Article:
.comment-link {margin-left:.6em;}

Beyond the Fat Wire

Tuesday, October 25, 2005

Tuesday evening - a preview of the new Office interface

As a preliminary, let me say that I witnessed a Jakob fan-boy moment. Walking toward the room where the event was to be held, Jakob was walking some paces ahead of me. A guy (who was your typical 30-ish traditional corp tech type (apparently)) passed in the other direction. "Jakob Nielsen", he exclaimed, "I'm a big fan of your work!"

Yikes




This was a talk by a guy from Microsoft who talked about the interface design for the upcoming version of some components of Microsoft Office (particularly Word, PowerPoint, and Excel)

Although both Jakob and the Microsoft guy were billed, in reality, Jakob did a 15 minute introduction and then the Microsoft guy spoke for about 40 minutes. 20 minutes of Q&A followed (thus, it ended at 6:30, not at 6:45)

The idea behind the evening was for the evolution of interfaces, away from "command oriented" actions and toward "results oriented" actions.

Jakob's introduction went through a brief history of the user interface:
  • batch commands
  • line mode commands
  • fullscreen text-only terminals
  • GUIs
All of which, he pointed out, are command based interactions.

Back in 1992, he said he had predicted that by 1996 interfaces would have evolved into a non-command form. Now he's saying maybe that will happen by 2010.

The idea of a non-command interface is what he calls "agent oriented" task performance, where the interface does what the user intends rather than what the user commands. I presume that the system gets trained by the user to know what that intent is. The idea is that complex commands get performed to the user's specification without the user having to detail those specifications each time. (at least, that's my interpretation. Jakob didn't actually say that. However, I can't imagine he means that software intuitively or telepathicly interacts with the computer user)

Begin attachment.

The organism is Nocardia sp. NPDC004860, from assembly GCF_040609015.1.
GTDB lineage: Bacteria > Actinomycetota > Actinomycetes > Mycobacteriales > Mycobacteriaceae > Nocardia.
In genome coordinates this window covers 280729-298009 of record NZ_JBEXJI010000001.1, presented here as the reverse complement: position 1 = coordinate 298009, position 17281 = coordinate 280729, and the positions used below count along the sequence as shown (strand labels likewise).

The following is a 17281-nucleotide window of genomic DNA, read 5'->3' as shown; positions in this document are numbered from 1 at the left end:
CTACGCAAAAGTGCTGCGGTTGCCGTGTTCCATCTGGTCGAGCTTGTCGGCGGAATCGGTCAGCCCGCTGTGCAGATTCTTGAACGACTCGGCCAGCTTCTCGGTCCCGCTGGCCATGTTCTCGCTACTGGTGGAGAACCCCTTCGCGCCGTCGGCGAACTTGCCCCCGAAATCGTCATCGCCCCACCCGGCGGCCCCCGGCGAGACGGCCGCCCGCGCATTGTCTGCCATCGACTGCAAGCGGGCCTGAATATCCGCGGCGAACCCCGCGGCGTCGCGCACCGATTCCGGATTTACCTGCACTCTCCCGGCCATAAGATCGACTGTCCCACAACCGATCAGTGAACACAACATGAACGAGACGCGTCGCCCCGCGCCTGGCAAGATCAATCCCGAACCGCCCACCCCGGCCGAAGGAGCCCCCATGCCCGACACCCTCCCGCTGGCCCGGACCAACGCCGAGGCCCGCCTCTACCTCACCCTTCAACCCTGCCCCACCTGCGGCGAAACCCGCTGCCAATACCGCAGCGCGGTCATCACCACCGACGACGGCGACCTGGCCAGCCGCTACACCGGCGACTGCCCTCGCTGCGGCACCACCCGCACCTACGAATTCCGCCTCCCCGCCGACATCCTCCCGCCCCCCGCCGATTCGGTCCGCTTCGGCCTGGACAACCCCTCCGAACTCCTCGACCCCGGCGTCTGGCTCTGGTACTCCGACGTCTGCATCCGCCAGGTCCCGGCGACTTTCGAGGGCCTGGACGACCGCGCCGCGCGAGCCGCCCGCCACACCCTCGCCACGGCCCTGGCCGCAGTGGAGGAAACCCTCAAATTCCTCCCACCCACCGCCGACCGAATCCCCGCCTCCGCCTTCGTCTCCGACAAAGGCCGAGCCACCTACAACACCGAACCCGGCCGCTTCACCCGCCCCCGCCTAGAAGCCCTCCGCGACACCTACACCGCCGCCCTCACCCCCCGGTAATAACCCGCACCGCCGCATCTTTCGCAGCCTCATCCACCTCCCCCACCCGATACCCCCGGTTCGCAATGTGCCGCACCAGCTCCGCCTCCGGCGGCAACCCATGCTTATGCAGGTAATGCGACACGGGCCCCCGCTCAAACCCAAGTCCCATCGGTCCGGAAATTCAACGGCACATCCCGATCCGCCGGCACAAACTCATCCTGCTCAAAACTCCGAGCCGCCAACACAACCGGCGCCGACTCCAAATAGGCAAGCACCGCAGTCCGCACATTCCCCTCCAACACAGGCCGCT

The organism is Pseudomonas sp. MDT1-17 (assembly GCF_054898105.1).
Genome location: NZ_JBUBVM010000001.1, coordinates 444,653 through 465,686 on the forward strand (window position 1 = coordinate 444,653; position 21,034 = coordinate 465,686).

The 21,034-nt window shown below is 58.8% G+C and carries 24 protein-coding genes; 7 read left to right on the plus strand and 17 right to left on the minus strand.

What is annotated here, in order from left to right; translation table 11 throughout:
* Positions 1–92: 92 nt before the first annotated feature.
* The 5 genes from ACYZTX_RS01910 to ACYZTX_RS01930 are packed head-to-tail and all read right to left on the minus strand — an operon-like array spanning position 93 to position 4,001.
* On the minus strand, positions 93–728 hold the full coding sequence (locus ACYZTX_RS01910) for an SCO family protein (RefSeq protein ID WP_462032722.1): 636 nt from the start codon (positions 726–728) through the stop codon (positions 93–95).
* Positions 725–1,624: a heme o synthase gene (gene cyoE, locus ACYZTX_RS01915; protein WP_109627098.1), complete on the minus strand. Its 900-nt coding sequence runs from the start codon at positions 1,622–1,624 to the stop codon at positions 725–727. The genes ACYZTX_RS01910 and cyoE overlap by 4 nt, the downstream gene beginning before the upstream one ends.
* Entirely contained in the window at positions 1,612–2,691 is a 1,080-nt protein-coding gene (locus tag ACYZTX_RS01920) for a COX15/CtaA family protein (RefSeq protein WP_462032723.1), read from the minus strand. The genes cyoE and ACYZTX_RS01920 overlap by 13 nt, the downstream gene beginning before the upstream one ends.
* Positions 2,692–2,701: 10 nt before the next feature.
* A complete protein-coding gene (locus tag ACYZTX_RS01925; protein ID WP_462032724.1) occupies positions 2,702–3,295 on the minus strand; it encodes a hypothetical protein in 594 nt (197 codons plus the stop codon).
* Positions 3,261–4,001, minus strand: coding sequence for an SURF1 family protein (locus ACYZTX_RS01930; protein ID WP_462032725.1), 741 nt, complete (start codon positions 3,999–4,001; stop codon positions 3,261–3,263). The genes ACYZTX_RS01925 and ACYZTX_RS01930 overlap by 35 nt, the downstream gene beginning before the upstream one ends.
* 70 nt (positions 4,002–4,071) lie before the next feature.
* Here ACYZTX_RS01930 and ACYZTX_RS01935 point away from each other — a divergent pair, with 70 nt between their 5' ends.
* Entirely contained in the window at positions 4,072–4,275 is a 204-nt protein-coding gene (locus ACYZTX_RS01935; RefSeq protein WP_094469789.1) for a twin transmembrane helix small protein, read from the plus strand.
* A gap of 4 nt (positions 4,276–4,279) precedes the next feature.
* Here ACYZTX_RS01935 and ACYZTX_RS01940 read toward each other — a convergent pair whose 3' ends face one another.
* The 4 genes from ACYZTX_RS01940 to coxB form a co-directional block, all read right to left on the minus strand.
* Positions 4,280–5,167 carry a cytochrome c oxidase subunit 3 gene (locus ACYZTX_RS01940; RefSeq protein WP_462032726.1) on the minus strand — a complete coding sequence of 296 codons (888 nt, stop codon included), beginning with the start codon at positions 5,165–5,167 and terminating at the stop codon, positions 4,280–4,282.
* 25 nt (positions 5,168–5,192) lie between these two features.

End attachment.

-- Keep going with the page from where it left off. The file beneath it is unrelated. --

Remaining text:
So, on that note, he turned the room over to the Microsoft guy, Tim Briggs.

More history, as he reviewed the Word interfaces from version 1 to the present (Office 2003, which is 2 years old already. I hadn't realized it'd been that long).

The point of the review was to illustrate the complexity of the interfaces ... Word has grown to have 300 commands and 31 toolbars. People can't find the commands they want. They asked for functionality that already existed (but they couldn't find it, or didn't recognize its function if they saw it). The UI is hard to browse. Core functions took too long for users to accomplish.

Design goals:
  • Keep frequent and familiar tasks efficient
  • Help people discover best practices (that is, help them find the fastest way to do things)
  • Make browsing for familiar goals (tasks, commands) easier
  • Let people focus on the output (their end document), not on the UI
Redesign principles:
  • Streamline the core functionality
  • Consolidate the UI areas
  • Apply 3-stage formatting, which means:
    • gather bundles of features together into, sort of, palettes to apply to a given portion of a document
    • demonstrate what's possible (that is, show previews of what something will look like if they apply a feature/palette)
    • dialog access for tweaking (that is, give people access to power tools if they want them)